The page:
Diane Les Becquets is a new to me author. I haven’t read her debut novel, Breaking Wild, which was a big best seller in 2016.
I have only recently started reading a lot more thrillers so it’s not surprising that I hadn’t heard of her novel before. Then this one came up for review and I was eager to give it a shot because it sounded really interesting, plus I like the husky dog on the cover (I am a husky owner myself) so needless to say I was partial.
I will be reviewing it in June, but since it just released this month, I wanted to get the word out to my readers and help spread the word.
In 2016, Diane Les Becquets burst onto the scene with her bestselling debut novel,Breaking Wild, which Tana French called “a powerful, visceral book about the incredible human capacity to transcend the limitations imposed by our own pasts and our own fears.”
Now, Diane is back with THE LAST WOMAN IN THE FOREST (Berkley Hardcover; March 5, 2019), a thriller about a woman who fears that the man she loved may have been a serial killer. Combining her love of nature and wildlife conservation, her personal horrific experience with assault, and her interest in the real-life unsolved Connecticut River Murders of the 1980s, Diane has delivered a novel of suspense that will haunt readers until the last page.
Les Becquets was once married to a forester who told her about the Connecticut River Murders of the 1980s: at least six women were stabbed and killed along the Vermont and New Hampshire border. The killer was never found. The stories of these women affected the author as she remembered her own assault: being held at knifepoint for 12 hours in a trailer when she was eighteen, an ordeal she narrowly escaped from with her life. One harrowing scene in the THE LAST WOMAN IN THE FOREST is based on this very personal experience.
In THE LAST WOMAN IN THE FOREST, Marian Engström has found her true calling: working with rescue dogs to help track and protect endangered wildlife. Her first assignment takes her to northern Alberta, where she falls in love with her mentor, the daring and brilliant Tate. But after a tragic accident leaves him dead, Marian discovers growing and disturbing inconsistencies about Tate’s life. She begins to wonder if the man she loved could have been responsible for the unsolved murders of at least four women. Desperately hoping to clear Tate’s name as a serial killer, she reaches out to a retired forensic profiler who is still haunted by the open cases. As she circles ever closer to the truth with his help, she cannot shake the feeling that she is being watched and that danger lurks around every corner of the forest.
About the Author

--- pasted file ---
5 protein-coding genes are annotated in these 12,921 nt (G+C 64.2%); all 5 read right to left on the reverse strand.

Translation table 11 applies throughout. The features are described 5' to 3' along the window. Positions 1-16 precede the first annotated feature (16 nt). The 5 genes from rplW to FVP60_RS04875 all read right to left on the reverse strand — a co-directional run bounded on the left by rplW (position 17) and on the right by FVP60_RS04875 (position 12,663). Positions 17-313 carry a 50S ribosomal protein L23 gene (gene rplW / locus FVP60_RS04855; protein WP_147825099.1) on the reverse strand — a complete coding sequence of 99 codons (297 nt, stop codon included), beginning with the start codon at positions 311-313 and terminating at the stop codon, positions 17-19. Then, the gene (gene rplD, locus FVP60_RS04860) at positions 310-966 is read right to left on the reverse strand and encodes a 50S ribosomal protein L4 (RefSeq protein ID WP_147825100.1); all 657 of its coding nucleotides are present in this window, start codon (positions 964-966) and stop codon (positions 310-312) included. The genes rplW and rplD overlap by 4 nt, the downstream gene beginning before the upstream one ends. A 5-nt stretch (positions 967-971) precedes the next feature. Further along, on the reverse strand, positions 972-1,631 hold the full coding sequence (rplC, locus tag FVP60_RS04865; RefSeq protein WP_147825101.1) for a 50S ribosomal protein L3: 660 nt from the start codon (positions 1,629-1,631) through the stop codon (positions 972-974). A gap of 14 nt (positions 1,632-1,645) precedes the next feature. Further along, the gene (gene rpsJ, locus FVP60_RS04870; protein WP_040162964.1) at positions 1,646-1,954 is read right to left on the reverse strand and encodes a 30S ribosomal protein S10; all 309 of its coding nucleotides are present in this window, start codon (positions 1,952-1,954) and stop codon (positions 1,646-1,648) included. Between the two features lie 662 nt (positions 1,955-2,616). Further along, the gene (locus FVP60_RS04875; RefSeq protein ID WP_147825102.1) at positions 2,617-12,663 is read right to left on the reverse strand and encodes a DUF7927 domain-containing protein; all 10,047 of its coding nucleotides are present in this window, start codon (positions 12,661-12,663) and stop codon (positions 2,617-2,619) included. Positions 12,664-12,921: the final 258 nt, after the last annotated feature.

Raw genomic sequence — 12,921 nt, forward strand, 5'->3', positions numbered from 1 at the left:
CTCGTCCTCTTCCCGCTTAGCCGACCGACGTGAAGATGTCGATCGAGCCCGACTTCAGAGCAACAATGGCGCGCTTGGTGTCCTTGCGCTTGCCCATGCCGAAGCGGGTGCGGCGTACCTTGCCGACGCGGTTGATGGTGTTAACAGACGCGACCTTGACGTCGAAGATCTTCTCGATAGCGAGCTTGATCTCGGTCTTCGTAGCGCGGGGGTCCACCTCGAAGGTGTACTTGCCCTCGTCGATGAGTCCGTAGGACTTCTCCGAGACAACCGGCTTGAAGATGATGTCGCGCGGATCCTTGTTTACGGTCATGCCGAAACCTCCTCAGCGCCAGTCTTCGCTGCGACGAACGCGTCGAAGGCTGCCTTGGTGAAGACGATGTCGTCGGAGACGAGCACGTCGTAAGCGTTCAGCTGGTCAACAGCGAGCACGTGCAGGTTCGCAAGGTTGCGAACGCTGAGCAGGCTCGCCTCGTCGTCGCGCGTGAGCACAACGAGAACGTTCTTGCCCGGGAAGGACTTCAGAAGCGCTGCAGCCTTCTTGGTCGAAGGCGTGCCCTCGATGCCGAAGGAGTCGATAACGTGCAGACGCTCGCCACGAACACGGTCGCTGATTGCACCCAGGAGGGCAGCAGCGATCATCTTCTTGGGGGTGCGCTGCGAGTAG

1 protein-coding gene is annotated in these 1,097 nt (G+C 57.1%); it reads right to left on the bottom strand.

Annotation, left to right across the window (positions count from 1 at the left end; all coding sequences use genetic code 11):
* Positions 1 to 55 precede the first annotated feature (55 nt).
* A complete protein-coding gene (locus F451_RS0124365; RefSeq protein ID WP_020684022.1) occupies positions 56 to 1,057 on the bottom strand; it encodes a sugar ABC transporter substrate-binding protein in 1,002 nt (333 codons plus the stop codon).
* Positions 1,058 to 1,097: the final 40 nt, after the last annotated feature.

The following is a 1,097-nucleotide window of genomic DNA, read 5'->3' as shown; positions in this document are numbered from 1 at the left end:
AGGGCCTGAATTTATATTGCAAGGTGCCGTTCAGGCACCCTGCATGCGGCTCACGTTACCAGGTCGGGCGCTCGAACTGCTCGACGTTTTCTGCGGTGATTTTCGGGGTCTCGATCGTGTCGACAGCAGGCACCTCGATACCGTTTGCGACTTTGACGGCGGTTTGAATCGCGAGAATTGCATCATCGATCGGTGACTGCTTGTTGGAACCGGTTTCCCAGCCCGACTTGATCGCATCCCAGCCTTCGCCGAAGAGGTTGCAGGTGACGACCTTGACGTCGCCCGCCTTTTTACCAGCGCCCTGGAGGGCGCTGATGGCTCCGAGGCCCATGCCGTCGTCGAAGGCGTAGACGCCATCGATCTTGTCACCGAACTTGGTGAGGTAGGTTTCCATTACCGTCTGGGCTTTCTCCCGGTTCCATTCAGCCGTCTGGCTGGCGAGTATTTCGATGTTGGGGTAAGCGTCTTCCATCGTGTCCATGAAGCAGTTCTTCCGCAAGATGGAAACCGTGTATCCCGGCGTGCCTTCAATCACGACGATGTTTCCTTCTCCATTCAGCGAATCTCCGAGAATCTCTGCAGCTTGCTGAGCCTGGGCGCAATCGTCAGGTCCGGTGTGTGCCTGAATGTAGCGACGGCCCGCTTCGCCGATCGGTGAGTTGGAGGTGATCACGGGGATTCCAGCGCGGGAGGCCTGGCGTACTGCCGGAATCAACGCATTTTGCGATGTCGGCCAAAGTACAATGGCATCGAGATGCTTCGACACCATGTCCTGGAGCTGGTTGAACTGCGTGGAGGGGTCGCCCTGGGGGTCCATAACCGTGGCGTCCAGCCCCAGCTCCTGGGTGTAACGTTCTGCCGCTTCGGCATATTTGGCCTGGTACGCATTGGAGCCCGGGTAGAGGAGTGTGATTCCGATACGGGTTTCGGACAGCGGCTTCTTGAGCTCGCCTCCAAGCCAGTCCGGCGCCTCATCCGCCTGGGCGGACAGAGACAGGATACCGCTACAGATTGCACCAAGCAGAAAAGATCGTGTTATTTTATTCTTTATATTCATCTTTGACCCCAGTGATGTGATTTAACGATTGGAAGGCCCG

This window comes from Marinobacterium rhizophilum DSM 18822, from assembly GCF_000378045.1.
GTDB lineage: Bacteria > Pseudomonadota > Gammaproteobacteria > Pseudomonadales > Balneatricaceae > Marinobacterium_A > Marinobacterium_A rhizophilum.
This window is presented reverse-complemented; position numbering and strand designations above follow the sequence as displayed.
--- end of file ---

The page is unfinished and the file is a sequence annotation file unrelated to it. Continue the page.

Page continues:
Diane Les Becquets is the author of THE LAST WOMAN IN THE FOREST (March, 2019) and BREAKING WILD, both published by Berkley, Penguin Random House. BREAKING WILD, an Indie Next Pick and a national bestseller, received starred reviews from Publishers Weekly, Kirkus Reviews, and Booklist. It was also the recipient of the Colorado Book Award in Fiction, the New Hampshire Outstanding Work of Fiction, and was shortlisted for the Reading the West Book Award in Fiction. Les Becquets is also the author of three young adult novels: THE STONES OF MOURNING CREEK (Kirkus starred review); LOVE, CAJUN STYLE (Booklist starred review) and SEASON OF ICE, the latter being the recipient of a Pen American Fellowship. Other awards she has received include a BCCB Blue Ribbon Award, the Maine Lupine Award, ALA Best Book of the Year, Foreward Reviews Gold Winner Book of the Year, Volunteer State Book Award Selection, and Garden State Book Award Finalist.
A former professor of English, Les Becquets has served as a judge for the New Hampshire State Council on the Arts and the Maine Arts Commission, and has taught writing workshops at venues across the country, including the University of Mississippi, Auburn University, the New Hampshire Writers’ Project, the Department of Forestry, Writers Conference at Ocean Park, Writers in Paradise, the Arkansas Literary Festival, the Telluride Arts District, and at shelters for Katrina victims. She is a volunteer at Back in the Saddle Equine Therapy Center and an avid outdoors woman, enjoying archery, bicycling, snowshoeing, swimming, and backpacking with her dog, Izzy. Before moving to New Hampshire, where she now resides with her husband, she lived in a small ranching town in Northwestern Colorado for almost fourteen years, raising her three sons.
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